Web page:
Coherent patterns of environmental change at multiple organic spring sites in northwest Australia: Evidence of Indonesian-Australian summer monsoon variability over the last 14,500 years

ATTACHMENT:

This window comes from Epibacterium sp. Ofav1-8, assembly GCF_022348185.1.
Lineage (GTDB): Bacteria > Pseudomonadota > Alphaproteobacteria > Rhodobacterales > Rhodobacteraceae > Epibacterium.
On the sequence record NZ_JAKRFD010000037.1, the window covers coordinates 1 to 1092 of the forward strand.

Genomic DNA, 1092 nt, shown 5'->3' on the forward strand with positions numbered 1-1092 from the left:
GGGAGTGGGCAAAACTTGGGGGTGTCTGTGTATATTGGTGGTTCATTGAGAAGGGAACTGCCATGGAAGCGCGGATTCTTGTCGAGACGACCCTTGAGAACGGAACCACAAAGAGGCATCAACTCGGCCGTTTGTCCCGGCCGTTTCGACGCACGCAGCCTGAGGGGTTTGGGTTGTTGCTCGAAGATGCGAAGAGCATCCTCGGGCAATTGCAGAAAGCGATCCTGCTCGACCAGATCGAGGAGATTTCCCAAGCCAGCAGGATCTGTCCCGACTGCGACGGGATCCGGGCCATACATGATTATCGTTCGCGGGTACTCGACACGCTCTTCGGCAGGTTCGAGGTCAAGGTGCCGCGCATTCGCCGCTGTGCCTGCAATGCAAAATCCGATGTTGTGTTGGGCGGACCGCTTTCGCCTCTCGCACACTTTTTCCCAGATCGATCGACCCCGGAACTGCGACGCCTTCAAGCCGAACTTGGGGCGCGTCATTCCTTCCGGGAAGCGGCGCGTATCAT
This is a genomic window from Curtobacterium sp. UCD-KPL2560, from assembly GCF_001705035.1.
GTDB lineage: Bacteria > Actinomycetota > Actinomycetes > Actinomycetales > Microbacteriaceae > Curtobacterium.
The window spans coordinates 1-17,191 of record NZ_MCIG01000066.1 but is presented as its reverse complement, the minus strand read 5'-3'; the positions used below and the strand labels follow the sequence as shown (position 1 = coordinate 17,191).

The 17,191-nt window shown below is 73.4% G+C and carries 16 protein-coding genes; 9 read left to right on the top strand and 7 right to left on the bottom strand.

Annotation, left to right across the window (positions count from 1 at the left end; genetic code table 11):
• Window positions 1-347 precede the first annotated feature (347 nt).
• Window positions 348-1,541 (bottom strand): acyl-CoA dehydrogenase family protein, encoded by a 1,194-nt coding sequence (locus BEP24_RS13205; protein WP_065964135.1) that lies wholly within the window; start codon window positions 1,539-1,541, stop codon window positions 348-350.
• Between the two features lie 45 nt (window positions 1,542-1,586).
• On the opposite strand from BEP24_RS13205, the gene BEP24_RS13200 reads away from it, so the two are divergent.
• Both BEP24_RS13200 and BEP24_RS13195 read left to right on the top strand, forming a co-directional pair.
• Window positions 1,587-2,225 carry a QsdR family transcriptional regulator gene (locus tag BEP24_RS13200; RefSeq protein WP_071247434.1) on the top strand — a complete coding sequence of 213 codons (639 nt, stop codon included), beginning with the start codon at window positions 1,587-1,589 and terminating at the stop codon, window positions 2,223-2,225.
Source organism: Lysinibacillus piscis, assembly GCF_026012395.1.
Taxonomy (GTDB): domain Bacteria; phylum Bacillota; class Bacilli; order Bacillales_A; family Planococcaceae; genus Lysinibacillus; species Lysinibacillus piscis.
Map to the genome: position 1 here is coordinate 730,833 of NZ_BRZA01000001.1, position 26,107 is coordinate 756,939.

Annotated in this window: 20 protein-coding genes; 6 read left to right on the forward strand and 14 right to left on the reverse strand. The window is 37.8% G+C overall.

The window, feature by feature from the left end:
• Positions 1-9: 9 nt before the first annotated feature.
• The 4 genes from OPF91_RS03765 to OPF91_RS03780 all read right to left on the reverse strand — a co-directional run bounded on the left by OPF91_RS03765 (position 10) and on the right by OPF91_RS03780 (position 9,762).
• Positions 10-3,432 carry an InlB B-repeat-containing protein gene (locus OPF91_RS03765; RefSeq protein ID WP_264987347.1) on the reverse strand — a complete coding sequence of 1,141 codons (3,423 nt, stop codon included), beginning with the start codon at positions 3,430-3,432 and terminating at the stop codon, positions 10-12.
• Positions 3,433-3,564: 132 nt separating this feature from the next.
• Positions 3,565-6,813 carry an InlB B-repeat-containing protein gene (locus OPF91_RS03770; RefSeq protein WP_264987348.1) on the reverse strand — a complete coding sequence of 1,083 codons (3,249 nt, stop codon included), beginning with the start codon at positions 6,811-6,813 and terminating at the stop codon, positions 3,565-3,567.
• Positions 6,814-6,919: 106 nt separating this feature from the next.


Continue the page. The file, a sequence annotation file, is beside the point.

At present, knowledge of late Quaternary variability of the Indonesian-Australian summer monsoon in the Australian tropics is limited. Organic spring deposits, which occur throughout the Kimberley region of northwest Australia, are valuable archives that contain records spanning the past ∼14,500 years. In this study we compare multiple proxies from three organic springs. Principal Components Analyses demonstrates similar patterns of change in the elemental and non-pollen palynomorph (NPP) datasets between the springs, implying regional drivers are responsible for changes in these proxies. By comparison, the pollen records differ between each of the springs, with the assemblage at each thought to be influenced by spring recharge and evolution rather than climate variability. In order to empirically and objectively assess the synchronicity of changes, we applied Monte Carlo empirical orthogonal function (MCEOF) analysis to one variable in each μXRF and NPP dataset (Si/Ti ratios and Pseudoschizaea accumulation rates, as these proxies are expected to reflect hydrological conditions in springs) to assess regional patterns of change in site moisture. This analysis revealed periods of increased monsoonal precipitation from ∼14,500-7500 cal. yr BP corresponding with deglacial sea level rise, high orbital tilt coupled with warmer sea surface temperatures, and with possible links to a southward migration of the Inter Tropical Convergence Zone (ITCZ) during the Younger Dryas. Monsoonal precipitation was reduced from 7500 cal. yr BP coinciding with the culmination of deglacial sea level rise and a possible northward shift in the mean position of the ITCZ, in addition to between 2600 and 1000 cal. yr BP corresponding with increased moderate-to-strong ENSO events.